Megan Castle, spokeswoman for the state commission, said the new rules are stringent and are designed to make sure companies fulfill their obligations.

The sale of the well on the McCormicks’ property, though, occurred before the new rules kicked in.

“How can the companies just walk away? It doesn’t make sense to me,” said Ronald, walking through the tall, dry grasses growing around the old tanks and pumpjack.

“It’s amazing how much this is happening, not just in the state of Colorado but throughout the U.S.,” Cindy said.

The couple joined the lawsuit against the companies to protect themselves and others, she said. “It should be their responsibility to cap these wells, to clean them up and not do what they have done.”

Toxic zombie wells

The lawsuit on behalf of the McCormicks and Trupp Land Management, another family in Adams County was filed in February in Adams County District Court. The attorneys are seeking to have the case certified as a class-action lawsuit and are talking to other interested landowners.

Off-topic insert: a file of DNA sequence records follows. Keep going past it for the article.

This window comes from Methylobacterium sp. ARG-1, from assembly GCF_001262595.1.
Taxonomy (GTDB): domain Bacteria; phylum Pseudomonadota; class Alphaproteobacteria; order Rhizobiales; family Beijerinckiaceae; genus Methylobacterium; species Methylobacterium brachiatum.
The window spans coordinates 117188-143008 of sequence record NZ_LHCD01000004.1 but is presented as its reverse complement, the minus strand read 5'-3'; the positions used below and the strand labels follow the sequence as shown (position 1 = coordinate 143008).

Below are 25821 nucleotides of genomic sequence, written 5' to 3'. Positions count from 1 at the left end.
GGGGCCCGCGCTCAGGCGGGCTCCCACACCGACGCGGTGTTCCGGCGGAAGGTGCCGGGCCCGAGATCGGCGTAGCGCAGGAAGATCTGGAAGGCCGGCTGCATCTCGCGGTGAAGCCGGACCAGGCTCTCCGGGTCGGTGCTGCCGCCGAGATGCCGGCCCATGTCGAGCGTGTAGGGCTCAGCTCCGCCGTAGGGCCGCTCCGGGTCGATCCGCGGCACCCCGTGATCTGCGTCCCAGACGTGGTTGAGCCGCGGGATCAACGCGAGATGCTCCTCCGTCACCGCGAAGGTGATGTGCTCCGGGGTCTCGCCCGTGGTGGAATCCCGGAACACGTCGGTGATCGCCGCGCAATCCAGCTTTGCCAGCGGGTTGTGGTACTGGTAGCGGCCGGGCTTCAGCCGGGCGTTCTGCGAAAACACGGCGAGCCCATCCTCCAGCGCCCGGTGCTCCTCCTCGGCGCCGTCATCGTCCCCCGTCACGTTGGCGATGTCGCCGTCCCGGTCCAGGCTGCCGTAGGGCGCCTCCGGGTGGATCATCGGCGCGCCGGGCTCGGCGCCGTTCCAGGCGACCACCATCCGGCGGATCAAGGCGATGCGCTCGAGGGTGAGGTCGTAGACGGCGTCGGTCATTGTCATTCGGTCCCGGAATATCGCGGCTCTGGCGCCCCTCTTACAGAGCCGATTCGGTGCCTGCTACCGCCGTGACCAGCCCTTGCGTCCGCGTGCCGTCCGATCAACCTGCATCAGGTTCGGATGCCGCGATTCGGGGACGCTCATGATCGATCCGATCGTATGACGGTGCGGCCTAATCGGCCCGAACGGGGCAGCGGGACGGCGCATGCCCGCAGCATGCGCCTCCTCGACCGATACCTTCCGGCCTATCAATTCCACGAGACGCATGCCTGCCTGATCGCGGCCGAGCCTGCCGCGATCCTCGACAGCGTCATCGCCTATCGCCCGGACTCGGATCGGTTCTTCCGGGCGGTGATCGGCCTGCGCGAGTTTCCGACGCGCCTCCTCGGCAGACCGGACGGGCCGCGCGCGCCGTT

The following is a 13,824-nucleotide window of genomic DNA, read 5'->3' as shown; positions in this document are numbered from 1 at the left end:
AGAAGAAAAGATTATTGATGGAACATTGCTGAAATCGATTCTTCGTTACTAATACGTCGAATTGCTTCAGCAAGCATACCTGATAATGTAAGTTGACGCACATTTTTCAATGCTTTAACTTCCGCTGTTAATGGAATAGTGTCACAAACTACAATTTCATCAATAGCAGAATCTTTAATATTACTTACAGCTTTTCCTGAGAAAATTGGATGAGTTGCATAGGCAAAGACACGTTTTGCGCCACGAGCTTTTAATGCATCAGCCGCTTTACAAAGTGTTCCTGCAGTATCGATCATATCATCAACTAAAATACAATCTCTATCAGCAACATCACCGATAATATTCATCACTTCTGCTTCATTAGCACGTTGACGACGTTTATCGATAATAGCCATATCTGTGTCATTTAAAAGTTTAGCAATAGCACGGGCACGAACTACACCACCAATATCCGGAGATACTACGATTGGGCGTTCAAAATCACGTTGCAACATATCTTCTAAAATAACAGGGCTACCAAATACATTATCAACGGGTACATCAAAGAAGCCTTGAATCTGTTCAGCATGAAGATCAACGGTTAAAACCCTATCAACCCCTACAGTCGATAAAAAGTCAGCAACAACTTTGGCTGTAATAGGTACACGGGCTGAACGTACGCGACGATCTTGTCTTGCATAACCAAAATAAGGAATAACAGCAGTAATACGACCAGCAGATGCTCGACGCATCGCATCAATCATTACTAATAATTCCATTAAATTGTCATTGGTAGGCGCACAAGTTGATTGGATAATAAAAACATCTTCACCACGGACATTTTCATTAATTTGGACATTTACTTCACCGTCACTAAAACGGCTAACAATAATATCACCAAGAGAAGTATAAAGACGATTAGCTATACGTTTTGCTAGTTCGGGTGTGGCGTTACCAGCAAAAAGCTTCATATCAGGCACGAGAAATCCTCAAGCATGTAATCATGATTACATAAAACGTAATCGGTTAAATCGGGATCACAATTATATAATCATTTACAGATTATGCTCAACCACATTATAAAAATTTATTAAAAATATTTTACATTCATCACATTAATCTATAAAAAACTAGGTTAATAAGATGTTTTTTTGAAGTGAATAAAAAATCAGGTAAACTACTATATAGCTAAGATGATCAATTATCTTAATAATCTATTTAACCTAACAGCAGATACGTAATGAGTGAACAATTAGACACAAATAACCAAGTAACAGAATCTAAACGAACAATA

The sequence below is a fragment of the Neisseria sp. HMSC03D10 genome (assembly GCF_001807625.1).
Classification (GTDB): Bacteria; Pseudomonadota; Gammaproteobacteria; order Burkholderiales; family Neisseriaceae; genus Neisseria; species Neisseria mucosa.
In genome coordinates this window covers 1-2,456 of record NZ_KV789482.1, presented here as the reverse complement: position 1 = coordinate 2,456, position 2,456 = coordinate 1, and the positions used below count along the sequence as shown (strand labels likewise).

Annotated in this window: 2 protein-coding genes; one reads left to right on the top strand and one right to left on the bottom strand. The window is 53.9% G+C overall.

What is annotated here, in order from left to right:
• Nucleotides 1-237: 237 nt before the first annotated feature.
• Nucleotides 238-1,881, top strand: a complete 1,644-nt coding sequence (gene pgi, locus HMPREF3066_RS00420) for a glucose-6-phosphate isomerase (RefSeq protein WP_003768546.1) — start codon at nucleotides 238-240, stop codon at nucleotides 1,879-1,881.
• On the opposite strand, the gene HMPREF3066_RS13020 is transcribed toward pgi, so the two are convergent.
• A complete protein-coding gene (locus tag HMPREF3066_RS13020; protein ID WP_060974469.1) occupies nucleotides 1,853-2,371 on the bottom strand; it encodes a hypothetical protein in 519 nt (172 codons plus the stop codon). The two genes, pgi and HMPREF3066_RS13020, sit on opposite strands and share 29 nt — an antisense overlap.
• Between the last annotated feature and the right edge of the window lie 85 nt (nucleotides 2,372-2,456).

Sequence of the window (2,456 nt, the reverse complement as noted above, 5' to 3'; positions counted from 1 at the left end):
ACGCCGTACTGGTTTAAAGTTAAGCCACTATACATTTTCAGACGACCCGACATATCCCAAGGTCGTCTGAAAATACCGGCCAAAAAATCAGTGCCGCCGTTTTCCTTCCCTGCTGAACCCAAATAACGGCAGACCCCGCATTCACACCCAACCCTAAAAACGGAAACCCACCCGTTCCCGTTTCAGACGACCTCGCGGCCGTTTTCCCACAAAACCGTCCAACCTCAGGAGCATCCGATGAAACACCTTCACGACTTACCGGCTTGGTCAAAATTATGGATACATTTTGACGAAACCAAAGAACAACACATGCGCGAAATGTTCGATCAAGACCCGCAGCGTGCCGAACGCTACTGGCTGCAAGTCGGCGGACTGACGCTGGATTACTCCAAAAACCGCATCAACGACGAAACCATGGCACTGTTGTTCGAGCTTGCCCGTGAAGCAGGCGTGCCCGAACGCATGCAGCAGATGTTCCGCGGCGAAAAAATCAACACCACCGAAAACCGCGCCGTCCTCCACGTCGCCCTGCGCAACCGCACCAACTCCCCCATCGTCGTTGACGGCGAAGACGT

The case could dramatically shift the responsibility for the country’s more than 2 million unplugged, non-producing wells, ClientEarth said in a statement. The organization referred to “toxic zombie wells,” ones that produce little or no oil and gas but haven’t been plugged, or closed. The equipment hasn’t been dismantled and the land hasn’t been restored.

Defunct oil and gas wells can impede landowners’ ability to farm and ranch, harm wildlife, pose risks to the public and environment and can be the source of underground oil and gas leaks and air pollution, the lawsuit said.